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Convoys of U.S. and South Vietnamese jeeps, APCs (armored personnel carriers), trucks loaded with troops, M-48 tanks, dusters (armored vehicles with 40mm cannons) crossed the river on a pontoon bridge. The convoys looked powerful but it was an illusion. On one side of the bridge there was a French fort, an enclosure surrounded by berms, mounds of dirt. The defenders burrowed into the mounds to make fighting positions. We called it the “mud fort” because it was just a triangle of muddy dirt, a relic of the French Army’s futile attempt to control Annam. The fort was a harbinger for us. Along the river, bamboo hooches (shacks) stretched for several kilometers. The fort was manned by the Regional Forces/Popular Forces, RF/PFs, trained by U.S. Green Berets, part of our futile effort to control Vietnam. We called them “Ruff Puffs.” They hid in the fort at this crossing on the road between Kon Tum and Dak To and never came out. We were out all the time. We walked up to the French mission. There were dozens of kids, Vietnamese nuns, an exquisite Catholic church, an ascetic French priest–the lone survivor. The mission, the church, the mud fort. I doubt that anything is there anymore. Shades of Beau Geste and the Foreign Legion.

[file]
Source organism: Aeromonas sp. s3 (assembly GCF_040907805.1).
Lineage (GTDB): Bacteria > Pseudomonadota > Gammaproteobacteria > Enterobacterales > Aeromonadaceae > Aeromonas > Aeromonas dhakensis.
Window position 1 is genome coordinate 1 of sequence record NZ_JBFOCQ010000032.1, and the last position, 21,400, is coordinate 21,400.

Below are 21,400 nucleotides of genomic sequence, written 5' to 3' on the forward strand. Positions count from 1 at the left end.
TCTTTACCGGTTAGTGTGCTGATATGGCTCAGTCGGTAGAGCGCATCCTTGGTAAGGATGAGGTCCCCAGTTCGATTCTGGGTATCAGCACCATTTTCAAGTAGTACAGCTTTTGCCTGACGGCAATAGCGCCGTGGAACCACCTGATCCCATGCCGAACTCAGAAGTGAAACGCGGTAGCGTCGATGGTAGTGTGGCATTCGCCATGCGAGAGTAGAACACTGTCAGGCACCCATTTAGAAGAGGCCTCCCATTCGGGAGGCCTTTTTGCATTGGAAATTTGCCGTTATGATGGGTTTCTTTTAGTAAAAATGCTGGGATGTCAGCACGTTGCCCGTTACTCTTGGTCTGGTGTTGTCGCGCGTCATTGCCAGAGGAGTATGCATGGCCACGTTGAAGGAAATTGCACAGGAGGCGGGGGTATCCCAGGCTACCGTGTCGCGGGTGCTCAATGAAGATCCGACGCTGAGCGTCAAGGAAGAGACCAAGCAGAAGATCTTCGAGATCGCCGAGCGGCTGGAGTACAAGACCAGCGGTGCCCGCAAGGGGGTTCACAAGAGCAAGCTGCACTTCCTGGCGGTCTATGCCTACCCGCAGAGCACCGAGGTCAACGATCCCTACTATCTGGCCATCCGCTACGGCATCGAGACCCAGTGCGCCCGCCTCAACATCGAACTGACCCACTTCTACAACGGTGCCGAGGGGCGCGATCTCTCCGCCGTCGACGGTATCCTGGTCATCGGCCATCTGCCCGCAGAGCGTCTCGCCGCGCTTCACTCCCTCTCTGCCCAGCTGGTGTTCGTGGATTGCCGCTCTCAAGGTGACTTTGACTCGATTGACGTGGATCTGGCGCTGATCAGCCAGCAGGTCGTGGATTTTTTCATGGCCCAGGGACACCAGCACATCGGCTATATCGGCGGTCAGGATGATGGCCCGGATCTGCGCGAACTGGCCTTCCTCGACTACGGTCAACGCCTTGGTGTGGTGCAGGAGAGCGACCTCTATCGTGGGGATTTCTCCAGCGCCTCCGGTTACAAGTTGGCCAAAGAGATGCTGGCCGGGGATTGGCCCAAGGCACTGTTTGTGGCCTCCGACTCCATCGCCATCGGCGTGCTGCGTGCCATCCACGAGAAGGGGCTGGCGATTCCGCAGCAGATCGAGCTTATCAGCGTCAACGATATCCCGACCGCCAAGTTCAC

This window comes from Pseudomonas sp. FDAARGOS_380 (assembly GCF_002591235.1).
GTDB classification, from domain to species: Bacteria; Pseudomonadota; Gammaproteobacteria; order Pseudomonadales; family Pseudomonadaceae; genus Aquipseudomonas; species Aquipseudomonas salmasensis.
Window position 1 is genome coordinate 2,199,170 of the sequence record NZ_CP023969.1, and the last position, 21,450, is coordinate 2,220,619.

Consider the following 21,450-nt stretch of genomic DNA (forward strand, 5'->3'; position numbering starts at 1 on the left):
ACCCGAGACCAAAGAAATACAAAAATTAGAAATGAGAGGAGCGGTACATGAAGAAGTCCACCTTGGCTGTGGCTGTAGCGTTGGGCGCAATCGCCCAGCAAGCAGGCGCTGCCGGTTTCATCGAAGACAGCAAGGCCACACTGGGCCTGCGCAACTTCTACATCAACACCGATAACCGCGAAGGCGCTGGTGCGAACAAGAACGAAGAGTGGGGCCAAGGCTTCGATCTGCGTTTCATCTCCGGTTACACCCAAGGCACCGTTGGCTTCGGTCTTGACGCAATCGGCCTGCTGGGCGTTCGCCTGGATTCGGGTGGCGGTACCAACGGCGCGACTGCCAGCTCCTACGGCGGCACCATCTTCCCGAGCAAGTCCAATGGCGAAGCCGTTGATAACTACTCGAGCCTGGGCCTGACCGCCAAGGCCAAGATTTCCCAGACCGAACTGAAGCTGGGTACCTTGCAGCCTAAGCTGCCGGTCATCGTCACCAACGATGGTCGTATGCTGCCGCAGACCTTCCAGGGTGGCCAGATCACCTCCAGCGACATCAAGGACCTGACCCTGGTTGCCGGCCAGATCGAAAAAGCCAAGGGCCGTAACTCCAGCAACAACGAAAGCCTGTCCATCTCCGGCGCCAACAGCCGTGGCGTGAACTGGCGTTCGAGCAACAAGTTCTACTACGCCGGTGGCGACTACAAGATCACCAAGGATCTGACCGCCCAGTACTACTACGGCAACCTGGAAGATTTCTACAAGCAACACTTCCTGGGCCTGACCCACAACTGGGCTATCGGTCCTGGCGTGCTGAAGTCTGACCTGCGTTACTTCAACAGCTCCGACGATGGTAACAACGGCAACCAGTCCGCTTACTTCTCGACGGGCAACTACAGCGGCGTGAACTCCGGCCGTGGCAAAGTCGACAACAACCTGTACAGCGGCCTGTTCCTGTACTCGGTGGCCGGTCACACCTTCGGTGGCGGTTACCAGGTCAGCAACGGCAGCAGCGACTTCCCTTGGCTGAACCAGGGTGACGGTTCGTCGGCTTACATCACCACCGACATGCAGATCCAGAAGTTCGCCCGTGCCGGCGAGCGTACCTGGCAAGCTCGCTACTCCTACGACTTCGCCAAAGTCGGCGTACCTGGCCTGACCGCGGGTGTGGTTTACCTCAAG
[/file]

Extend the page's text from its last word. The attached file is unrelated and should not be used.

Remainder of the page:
A horde of villagers came running downstream and into the ramshackle fort. The North Vietnamese were advancing. They were a short distance away. Immediately, the U.S. tanks patrolling the road formed a defensive lager next to the fort. We infantrymen had to content ourselves with holes along the banks. But all was quiet. That night one of the tankers fired H&I (harassment and interdiction) up and down the river with his M79 grenade launcher, which fires a 40mm projectile. In the morning the Ruff Puffs yelled and shook their fists at the tanks. The H&I had sunk numerous sampans, boats the villagers used to fish in the river. There went their livelihood. So much for winning hearts and minds.